You might say the fleur-de-lis is in her DNA.
That’s because Patricia Dickson, M.D., the new chief of the division of medical genetics and genomics at Washington University, grew up in New Orleans. Her grandfather had settled his family in New Orleans in the 1960’s after moving from Texas, Havana, and Los Angeles during his career in the oil business. Her parents met at Behrman High on the city’s West Bank. Young Dr. Dickson went to Isidore Newman School.
A self-proclaimed “nerd,” Dickson’s high school activities at Newman consisted of drama, chorus, Latin club, and the debate team. She was city champion in Lincoln-Douglas Debate, in which competitors argue each side of a philosophical question. In L-D, as it’s called, she became somewhat obsessed with topics of morality, truth, and the concept of “goodness.” Those passions led her to the University of Chicago. There, in the dusty stone halls of Burton-Judson courts, something happened that would forever change her life: she met her husband, Peter.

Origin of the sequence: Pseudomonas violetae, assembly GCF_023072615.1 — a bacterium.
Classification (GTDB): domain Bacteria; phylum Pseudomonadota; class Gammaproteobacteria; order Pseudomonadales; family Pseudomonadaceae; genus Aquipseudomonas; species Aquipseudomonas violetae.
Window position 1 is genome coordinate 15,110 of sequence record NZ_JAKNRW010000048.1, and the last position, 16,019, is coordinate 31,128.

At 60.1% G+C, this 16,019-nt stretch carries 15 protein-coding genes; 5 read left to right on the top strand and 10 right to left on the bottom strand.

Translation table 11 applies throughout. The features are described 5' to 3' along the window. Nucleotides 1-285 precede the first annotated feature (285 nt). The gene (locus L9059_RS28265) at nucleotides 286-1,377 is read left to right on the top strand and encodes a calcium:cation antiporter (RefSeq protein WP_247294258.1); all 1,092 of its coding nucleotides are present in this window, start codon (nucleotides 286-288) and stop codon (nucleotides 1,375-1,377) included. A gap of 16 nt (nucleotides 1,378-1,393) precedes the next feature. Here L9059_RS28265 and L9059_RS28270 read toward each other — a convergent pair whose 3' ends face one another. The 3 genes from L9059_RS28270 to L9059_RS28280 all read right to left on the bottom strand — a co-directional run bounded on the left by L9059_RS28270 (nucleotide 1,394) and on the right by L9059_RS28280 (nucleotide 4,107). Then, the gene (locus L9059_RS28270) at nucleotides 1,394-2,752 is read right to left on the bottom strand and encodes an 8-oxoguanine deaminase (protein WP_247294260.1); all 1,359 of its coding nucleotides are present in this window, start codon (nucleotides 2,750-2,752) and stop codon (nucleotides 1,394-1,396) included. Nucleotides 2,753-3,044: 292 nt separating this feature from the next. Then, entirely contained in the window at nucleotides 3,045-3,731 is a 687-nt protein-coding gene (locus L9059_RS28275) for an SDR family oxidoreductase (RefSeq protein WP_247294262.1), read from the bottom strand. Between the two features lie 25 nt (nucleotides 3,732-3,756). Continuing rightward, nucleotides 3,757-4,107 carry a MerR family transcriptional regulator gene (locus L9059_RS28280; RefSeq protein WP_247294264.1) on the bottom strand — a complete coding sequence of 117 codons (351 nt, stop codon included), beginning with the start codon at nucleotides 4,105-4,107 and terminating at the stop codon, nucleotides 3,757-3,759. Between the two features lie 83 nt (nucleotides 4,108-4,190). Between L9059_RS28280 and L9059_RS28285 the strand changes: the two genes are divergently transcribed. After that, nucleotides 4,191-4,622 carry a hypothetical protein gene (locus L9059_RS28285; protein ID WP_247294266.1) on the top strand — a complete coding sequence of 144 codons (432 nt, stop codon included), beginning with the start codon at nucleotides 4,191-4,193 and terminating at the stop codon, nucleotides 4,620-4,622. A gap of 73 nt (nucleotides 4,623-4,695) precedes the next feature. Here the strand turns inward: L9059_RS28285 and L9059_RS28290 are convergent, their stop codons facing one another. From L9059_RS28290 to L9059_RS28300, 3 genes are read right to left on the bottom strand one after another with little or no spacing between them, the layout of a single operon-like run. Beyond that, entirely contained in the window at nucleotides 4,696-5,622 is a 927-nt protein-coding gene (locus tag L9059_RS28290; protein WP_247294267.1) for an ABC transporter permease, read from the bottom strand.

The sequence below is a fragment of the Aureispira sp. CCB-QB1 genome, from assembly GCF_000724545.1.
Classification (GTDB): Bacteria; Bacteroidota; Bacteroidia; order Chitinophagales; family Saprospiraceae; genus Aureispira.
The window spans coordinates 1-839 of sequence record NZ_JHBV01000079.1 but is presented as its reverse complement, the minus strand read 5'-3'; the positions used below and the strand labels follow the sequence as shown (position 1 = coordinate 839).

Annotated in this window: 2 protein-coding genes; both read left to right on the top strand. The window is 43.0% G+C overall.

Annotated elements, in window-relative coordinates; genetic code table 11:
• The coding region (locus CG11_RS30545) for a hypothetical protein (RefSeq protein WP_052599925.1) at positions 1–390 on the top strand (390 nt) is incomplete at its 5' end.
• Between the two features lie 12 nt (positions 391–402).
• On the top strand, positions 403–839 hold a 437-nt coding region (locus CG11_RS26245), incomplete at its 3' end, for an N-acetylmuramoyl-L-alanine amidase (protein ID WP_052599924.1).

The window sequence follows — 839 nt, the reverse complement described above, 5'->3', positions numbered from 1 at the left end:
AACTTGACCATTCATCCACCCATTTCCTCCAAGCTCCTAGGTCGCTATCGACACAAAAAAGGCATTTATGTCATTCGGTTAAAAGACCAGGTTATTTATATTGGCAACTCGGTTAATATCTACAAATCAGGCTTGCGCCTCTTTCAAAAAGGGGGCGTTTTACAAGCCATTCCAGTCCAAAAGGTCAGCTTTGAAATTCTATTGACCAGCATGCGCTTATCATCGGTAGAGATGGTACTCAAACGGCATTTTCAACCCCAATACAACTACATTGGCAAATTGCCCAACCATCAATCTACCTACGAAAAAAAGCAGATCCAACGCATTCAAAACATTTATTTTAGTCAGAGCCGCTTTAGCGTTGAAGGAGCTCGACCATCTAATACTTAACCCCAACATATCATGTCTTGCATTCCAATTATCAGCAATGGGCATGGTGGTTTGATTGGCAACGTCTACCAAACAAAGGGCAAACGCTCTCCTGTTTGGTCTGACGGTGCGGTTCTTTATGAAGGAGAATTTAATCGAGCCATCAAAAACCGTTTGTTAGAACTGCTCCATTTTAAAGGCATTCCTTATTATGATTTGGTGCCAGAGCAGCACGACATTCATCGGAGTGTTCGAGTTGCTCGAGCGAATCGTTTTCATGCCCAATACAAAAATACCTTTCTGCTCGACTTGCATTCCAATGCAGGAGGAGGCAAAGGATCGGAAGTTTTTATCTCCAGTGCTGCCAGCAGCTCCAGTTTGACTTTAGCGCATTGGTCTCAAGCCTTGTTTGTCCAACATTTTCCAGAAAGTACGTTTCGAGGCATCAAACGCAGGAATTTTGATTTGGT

Peter was from California. After the pair graduated, he followed her to Columbia University in New York, where she attended medical school and he obtained his master’s degree in public administration. Then, they moved out west to his home state. She took a faculty job at Harbor-UCLA Medical Center, a Los Angeles County hospital affiliated with UCLA and the Los Angeles Biomedical Research Institute. They enjoyed sunshine, beach runs, mountain hikes, and amusement parks. But the fleur-de-lis still beckoned.
“I was looking for a house in Torrance when I found one with fleurs-de-lis on the glass cabinet doors of the kitchen,” Dickson recalls. They bought the house. Perhaps it brought good luck. Dickson’s research in the genetic disease, mucopolysaccharidosis (MPS) was wildly successful, developing novel therapies and bringing some to clinical trials. Now, she aims to bring that same commitment to the people of Missouri.
She was recruited, in part, to help realize Washington University’s Precision Medicine initiative, in particular the treatment of genetic disease – disease caused by harmful changes in a person’s DNA. “Dr. Silverman and Dean Perlmutter understand that Precision Medicine isn’t just about collecting information about patients. It’s about using that information to provide personalized care,” Dickson relates. The concept excited her, and after nineteen years in southern California she signed on to join the team. She and Peter moved with their two daughters to St. Louis, where they are finding greener scenery, more space, and a caring, neighborly community they are thrilled to join. And plenty of fleurs-de-lis.